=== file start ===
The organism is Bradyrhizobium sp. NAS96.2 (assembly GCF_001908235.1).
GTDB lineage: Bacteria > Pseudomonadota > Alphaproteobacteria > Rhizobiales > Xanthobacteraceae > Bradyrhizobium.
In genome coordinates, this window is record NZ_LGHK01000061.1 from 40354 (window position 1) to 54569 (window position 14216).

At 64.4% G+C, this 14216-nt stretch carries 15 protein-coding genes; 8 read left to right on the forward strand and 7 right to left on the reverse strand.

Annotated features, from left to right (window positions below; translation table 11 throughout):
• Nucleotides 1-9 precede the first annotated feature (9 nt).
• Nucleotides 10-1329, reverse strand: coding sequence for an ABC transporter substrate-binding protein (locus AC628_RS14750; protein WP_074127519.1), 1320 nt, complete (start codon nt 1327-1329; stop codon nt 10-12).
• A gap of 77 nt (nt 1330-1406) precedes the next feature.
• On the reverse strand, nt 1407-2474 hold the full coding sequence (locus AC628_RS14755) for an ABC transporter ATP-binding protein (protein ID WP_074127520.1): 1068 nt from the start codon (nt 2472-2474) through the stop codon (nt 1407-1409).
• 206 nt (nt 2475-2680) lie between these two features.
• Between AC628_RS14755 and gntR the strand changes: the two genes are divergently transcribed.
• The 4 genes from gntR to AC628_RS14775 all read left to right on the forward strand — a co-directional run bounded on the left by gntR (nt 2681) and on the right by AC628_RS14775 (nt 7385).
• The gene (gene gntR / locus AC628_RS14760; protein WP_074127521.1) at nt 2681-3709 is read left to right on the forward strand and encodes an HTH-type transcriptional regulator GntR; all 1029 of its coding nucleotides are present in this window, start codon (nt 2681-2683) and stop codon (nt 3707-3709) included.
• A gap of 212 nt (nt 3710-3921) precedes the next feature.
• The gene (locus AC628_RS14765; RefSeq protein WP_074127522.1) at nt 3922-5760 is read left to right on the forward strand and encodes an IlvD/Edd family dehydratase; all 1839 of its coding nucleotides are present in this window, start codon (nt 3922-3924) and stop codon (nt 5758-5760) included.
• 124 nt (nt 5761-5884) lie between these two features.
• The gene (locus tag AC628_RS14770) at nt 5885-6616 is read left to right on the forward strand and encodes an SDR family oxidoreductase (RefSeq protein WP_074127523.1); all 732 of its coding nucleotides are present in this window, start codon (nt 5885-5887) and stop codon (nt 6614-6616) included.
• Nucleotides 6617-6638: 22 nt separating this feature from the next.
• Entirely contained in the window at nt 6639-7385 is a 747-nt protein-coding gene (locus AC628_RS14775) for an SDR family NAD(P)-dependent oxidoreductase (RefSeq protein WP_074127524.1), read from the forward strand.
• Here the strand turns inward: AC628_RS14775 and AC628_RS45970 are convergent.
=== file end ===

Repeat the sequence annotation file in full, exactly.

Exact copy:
The organism is Bradyrhizobium sp. NAS96.2 (assembly GCF_001908235.1).
GTDB lineage: Bacteria > Pseudomonadota > Alphaproteobacteria > Rhizobiales > Xanthobacteraceae > Bradyrhizobium.
In genome coordinates, this window is record NZ_LGHK01000061.1 from 40354 (window position 1) to 54569 (window position 14216).

At 64.4% G+C, this 14216-nt stretch carries 15 protein-coding genes; 8 read left to right on the forward strand and 7 right to left on the reverse strand.

Annotated features, from left to right (window positions below; translation table 11 throughout):
• Nucleotides 1-9 precede the first annotated feature (9 nt).
• Nucleotides 10-1329, reverse strand: coding sequence for an ABC transporter substrate-binding protein (locus AC628_RS14750; protein WP_074127519.1), 1320 nt, complete (start codon nt 1327-1329; stop codon nt 10-12).
• A gap of 77 nt (nt 1330-1406) precedes the next feature.
• On the reverse strand, nt 1407-2474 hold the full coding sequence (locus AC628_RS14755) for an ABC transporter ATP-binding protein (protein ID WP_074127520.1): 1068 nt from the start codon (nt 2472-2474) through the stop codon (nt 1407-1409).
• 206 nt (nt 2475-2680) lie between these two features.
• Between AC628_RS14755 and gntR the strand changes: the two genes are divergently transcribed.
• The 4 genes from gntR to AC628_RS14775 all read left to right on the forward strand — a co-directional run bounded on the left by gntR (nt 2681) and on the right by AC628_RS14775 (nt 7385).
• The gene (gene gntR / locus AC628_RS14760; protein WP_074127521.1) at nt 2681-3709 is read left to right on the forward strand and encodes an HTH-type transcriptional regulator GntR; all 1029 of its coding nucleotides are present in this window, start codon (nt 2681-2683) and stop codon (nt 3707-3709) included.
• A gap of 212 nt (nt 3710-3921) precedes the next feature.
• The gene (locus AC628_RS14765; RefSeq protein WP_074127522.1) at nt 3922-5760 is read left to right on the forward strand and encodes an IlvD/Edd family dehydratase; all 1839 of its coding nucleotides are present in this window, start codon (nt 3922-3924) and stop codon (nt 5758-5760) included.
• 124 nt (nt 5761-5884) lie between these two features.
• The gene (locus tag AC628_RS14770) at nt 5885-6616 is read left to right on the forward strand and encodes an SDR family oxidoreductase (RefSeq protein WP_074127523.1); all 732 of its coding nucleotides are present in this window, start codon (nt 5885-5887) and stop codon (nt 6614-6616) included.
• Nucleotides 6617-6638: 22 nt separating this feature from the next.
• Entirely contained in the window at nt 6639-7385 is a 747-nt protein-coding gene (locus AC628_RS14775) for an SDR family NAD(P)-dependent oxidoreductase (RefSeq protein WP_074127524.1), read from the forward strand.
• Here the strand turns inward: AC628_RS14775 and AC628_RS45970 are convergent.